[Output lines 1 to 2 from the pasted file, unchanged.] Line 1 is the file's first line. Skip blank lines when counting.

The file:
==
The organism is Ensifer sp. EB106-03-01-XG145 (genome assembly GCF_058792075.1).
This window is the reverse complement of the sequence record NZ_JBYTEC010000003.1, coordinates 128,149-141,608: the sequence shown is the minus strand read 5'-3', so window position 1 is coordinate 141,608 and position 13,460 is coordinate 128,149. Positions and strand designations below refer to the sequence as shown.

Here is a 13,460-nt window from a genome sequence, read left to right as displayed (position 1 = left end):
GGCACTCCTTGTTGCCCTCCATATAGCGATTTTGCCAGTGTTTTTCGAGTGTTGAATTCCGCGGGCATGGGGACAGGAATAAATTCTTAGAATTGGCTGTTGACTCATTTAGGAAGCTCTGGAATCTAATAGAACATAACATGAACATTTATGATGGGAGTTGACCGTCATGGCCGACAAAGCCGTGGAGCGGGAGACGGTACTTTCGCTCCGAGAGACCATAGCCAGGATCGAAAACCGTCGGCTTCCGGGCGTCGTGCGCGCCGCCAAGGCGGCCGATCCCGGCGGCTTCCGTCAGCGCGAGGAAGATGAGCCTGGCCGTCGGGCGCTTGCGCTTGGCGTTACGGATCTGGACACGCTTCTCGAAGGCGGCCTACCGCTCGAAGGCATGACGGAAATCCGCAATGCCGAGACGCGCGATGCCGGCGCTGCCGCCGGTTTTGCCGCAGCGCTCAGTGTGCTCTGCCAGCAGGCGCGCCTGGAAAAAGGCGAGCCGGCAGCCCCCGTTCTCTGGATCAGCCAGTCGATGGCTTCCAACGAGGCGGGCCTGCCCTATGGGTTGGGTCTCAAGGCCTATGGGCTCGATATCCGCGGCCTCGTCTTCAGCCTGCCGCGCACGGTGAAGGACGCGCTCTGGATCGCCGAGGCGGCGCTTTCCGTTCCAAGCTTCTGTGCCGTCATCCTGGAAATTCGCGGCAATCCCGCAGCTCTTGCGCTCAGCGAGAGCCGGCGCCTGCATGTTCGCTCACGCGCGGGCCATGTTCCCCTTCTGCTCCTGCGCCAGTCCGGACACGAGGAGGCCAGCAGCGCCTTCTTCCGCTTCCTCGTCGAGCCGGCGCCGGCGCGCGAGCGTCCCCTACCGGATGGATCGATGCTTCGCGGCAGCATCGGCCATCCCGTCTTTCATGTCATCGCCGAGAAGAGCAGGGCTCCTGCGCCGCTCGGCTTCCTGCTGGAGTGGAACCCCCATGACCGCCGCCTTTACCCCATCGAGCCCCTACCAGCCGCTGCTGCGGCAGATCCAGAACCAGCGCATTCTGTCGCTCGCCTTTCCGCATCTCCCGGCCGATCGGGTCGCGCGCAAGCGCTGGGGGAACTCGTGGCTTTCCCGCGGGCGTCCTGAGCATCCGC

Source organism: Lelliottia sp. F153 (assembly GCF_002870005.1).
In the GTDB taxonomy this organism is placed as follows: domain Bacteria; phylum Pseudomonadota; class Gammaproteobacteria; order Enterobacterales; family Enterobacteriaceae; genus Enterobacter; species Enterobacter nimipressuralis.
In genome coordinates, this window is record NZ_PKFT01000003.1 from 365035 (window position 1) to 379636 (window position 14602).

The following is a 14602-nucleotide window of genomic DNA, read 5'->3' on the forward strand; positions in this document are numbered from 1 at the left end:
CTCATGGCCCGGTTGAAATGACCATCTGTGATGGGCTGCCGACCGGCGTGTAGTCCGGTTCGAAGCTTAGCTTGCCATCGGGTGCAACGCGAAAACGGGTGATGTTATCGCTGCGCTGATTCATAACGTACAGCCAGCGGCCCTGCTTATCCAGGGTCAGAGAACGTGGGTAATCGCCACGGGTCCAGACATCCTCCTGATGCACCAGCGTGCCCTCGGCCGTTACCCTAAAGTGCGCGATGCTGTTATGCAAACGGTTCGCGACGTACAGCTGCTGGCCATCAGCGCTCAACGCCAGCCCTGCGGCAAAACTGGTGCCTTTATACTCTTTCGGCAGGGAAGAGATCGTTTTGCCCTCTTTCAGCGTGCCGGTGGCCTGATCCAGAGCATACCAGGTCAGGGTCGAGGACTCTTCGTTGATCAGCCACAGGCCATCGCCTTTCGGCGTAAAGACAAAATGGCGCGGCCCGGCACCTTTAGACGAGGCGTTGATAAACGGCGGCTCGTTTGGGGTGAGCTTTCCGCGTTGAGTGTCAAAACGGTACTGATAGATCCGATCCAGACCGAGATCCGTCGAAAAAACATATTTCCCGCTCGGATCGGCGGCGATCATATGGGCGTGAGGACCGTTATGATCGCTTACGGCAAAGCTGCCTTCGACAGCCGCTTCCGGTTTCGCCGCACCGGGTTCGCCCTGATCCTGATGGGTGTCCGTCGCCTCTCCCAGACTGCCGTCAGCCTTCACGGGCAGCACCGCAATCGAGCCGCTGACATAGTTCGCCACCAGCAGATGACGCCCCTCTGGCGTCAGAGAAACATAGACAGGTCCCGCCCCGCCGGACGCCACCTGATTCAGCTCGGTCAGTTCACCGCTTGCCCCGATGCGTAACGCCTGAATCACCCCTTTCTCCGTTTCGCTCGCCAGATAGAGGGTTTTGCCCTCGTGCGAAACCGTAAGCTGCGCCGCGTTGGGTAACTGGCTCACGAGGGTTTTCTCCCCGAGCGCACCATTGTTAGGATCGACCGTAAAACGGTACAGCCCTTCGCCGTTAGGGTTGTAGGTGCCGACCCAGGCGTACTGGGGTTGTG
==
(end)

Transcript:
The organism is Ensifer sp. EB106-03-01-XG145 (genome assembly GCF_058792075.1).
This window is the reverse complement of the sequence record NZ_JBYTEC010000003.1, coordinates 128,149-141,608: the sequence shown is the minus strand read 5'-3', so window position 1 is coordinate 141,608 and position 13,460 is coordinate 128,149. Positions and strand designations below refer to the sequence as shown.